Both the House and the Senate are set to gavel back into session this week, and both chambers’ first order of business will be a proposed bailout for Detroit’s Big Three: General Motors, Ford and Chrysler. Rep. Barney Frank (D-MA) and Sen. Carl Levin (D-MI) will introduce legislation to carve out $25 billion for Detroit from the $700 billion Wall Street bailout passed last month. This is on top of the $25 billion Congress already gave Detroit this past September. Oh, and the auto unions have already told Congress they will ask for another $15 billion next year. If you’re beginning to notice a pattern here, you’re not alone. If Congress goes through with this auto bailout, it will not be the first nor last time Detroit will be coming to Washington with its hand out. It will simply become the way the auto industry is run.
There is no doubt U.S. auto manufacturers are in real trouble. Each company posted large losses in the third quarter, with General Motors and Ford reporting losses between $2 billion and $3 billion. But while all auto manufacturers have suffered a downturn in sales, Toyota still managed to come out in the black this past quarter. The problem is not an inherently troubled industry. The problem is that Detroit’s automakers are trapped in a business model designed for another era. Union contracts force the Big Three to pay their workers an average of $30 more per hour than competitors like Toyota. The Big Three have to keep 15,710 independent dealerships happy nationwide, compared to only 4,000 for all their Japanese competitors. Finally, the Big Three are saddled with billions in annual “legacy costs” that go to more than 800,000 retirees and pay for enormous amounts of facilities they will probably never use again.
The policy question facing Washington is how best to facilitate the changes Detroit must make to survive. The left wants to run everything through Congress. Speaker Nancy Pelosi (D-CA) wants to choose what types of cars the automakers can build and craft a centralized plan to “assure the long-term viability of the industry.” Frank wants a “very tough oversight board” that could “veto ventures” new management wants to pursue. Detroit will never go through the necessary changes with Congress in charge. The types of changes needed will be painful and unpopular, and it is difficult to imagine politicians allowing them, never mind insisting on them.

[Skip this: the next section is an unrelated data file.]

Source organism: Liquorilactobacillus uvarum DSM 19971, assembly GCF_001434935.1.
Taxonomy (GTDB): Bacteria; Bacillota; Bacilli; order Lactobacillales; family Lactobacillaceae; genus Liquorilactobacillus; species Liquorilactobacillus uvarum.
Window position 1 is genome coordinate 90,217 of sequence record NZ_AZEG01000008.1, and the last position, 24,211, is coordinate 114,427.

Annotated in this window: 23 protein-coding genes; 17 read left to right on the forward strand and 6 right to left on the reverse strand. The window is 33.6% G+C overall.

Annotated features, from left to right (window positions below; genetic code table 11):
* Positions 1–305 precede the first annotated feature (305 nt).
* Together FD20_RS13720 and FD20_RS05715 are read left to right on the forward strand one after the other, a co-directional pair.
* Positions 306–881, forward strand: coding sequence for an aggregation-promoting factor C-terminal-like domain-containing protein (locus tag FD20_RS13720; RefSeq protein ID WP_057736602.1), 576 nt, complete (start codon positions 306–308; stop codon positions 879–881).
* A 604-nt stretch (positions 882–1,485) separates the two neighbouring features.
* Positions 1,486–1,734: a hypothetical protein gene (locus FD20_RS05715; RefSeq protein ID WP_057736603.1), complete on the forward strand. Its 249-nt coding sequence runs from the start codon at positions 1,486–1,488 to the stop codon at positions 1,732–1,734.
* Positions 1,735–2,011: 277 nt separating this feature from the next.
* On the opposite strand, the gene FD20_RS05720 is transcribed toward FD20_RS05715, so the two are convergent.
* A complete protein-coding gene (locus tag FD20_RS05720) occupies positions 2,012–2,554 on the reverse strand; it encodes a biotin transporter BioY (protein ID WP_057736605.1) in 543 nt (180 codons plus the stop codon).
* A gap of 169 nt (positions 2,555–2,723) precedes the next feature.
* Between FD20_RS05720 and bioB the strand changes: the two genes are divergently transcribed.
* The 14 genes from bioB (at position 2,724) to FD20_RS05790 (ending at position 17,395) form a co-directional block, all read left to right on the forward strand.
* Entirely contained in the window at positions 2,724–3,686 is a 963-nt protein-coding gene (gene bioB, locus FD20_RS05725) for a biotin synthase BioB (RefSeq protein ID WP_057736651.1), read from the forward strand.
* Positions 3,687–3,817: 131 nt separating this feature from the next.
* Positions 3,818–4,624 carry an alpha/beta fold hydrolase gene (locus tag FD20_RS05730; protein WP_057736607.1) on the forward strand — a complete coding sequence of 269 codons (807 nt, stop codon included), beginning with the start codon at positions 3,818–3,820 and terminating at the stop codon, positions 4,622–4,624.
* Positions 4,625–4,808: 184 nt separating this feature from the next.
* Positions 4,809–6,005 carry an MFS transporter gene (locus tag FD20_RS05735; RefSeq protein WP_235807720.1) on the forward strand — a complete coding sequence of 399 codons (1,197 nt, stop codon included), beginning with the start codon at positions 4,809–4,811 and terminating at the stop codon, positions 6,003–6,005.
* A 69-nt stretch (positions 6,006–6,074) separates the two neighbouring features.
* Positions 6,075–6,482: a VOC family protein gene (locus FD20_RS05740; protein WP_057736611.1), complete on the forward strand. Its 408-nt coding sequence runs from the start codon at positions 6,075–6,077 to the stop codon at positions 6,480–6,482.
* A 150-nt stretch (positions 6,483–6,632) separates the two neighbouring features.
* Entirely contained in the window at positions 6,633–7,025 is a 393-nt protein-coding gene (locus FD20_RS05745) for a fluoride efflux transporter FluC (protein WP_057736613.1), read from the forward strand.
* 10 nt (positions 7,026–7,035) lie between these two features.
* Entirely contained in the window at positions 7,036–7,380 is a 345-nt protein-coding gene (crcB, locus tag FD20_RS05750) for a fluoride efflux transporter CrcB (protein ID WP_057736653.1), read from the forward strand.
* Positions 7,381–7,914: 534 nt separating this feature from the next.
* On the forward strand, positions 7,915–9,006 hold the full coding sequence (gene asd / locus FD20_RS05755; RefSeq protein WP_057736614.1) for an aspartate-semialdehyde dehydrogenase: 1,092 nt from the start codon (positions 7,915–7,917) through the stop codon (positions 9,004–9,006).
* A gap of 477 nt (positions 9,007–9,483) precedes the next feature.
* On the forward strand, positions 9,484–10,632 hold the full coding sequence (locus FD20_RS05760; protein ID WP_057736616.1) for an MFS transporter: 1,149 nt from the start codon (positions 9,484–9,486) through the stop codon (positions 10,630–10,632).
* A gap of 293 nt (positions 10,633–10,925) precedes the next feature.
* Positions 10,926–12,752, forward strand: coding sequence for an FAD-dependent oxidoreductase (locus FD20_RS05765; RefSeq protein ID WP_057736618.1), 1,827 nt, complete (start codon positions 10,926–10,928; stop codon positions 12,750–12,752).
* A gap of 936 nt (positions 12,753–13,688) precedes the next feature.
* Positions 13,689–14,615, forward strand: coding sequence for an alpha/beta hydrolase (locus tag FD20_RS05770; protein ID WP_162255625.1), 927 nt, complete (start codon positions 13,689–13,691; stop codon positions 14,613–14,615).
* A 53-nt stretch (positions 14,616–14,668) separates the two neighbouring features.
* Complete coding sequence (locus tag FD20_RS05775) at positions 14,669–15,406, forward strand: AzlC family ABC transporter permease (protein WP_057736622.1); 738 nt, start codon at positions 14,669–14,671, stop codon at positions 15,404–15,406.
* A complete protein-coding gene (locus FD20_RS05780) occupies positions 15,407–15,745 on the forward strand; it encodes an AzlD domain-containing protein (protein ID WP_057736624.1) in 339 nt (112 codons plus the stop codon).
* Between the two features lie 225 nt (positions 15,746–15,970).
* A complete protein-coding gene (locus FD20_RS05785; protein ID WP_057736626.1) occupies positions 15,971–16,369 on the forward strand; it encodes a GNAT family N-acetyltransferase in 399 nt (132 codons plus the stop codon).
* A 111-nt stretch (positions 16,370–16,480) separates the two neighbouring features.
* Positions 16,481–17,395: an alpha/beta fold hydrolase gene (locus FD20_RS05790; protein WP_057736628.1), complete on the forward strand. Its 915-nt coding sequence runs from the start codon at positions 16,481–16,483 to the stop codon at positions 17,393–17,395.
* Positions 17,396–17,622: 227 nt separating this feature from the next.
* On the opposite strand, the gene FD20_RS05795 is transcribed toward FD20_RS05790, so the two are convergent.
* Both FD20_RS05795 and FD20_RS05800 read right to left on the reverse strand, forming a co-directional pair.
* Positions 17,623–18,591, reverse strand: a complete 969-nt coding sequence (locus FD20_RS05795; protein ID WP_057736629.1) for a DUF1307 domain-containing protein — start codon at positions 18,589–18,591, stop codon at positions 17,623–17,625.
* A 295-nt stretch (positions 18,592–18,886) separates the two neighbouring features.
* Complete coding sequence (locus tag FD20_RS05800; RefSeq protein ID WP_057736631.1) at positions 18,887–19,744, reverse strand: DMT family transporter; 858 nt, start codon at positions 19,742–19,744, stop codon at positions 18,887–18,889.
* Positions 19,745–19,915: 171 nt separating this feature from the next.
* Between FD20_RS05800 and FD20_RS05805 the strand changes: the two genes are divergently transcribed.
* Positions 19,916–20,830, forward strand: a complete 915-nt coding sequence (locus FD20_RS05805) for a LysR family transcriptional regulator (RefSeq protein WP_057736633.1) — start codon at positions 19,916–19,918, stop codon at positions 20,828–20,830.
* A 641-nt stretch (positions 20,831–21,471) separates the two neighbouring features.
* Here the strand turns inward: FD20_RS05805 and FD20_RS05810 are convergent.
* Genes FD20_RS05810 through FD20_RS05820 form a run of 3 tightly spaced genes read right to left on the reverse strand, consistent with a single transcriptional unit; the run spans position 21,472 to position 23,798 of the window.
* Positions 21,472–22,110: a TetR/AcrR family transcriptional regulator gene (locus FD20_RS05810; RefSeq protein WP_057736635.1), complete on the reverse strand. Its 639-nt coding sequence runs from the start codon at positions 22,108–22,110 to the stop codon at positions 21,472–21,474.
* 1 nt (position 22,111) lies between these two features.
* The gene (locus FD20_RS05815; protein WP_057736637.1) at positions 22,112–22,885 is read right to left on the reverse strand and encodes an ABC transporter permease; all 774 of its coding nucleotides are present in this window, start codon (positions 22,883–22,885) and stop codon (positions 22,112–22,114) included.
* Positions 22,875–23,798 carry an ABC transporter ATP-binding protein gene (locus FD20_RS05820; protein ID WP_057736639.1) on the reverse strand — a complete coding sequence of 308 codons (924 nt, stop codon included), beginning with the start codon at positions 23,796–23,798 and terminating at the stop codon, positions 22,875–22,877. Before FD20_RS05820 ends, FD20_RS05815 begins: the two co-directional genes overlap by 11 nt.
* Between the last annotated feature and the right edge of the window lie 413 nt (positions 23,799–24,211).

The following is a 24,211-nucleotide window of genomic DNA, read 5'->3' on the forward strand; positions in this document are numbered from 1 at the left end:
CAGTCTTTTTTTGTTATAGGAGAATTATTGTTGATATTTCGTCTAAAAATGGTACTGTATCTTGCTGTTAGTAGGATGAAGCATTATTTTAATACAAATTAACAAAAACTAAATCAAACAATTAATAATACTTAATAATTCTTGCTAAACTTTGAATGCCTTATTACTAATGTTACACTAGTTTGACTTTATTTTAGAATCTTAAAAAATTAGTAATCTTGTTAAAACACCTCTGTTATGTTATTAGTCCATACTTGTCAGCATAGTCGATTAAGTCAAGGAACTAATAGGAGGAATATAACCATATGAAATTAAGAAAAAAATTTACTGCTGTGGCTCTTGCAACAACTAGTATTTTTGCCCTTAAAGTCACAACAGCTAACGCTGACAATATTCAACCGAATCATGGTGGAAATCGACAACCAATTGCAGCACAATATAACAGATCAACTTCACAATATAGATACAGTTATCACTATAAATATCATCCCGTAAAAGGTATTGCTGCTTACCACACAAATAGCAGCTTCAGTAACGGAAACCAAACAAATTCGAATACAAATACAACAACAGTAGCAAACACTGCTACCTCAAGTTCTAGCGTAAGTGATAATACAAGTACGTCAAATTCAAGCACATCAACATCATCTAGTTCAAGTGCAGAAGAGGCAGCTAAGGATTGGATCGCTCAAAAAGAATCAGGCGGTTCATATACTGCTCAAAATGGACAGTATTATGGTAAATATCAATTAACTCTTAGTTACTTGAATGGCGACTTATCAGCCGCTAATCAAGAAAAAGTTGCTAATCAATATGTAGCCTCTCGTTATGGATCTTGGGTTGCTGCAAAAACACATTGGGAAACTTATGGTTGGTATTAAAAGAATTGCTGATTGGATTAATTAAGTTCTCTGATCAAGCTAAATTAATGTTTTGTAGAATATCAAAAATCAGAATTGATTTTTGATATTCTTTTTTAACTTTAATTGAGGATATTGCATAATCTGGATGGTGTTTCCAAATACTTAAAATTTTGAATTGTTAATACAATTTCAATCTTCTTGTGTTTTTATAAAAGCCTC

There is an alternative. And it’s right there in the U.S. Constitution: bankruptcy. Since the founding of our country, the bankruptcy process has been an essential part of the nation’s commercial fabric. Bankruptcy is not the end of the road; it is, rather, a new beginning. The reorganization process provides unique flexibility to unlock the fundamentally sound productive capabilities of a faltering business by freeing it of many obstacles to success, such as unviable contracts, crushing debt and poor management. Reorganization is the right tonic for businesses like the Big Three that need to adjust quickly to new economic realities but are, at their cores, sound, productive and potentially profitable.
The fight over how the Big Three should be reformed will be an early test for the incoming liberal majority. The auto industry is hardly the only sector of the economy that is facing difficult choices. How Washington deals with Detroit will set a precedent for other businesses. As Sen. Richard Shelby (R-AL) told “Meet the Press” this weekend: “This is just a beginning of corporate welfare in a big, big way.”
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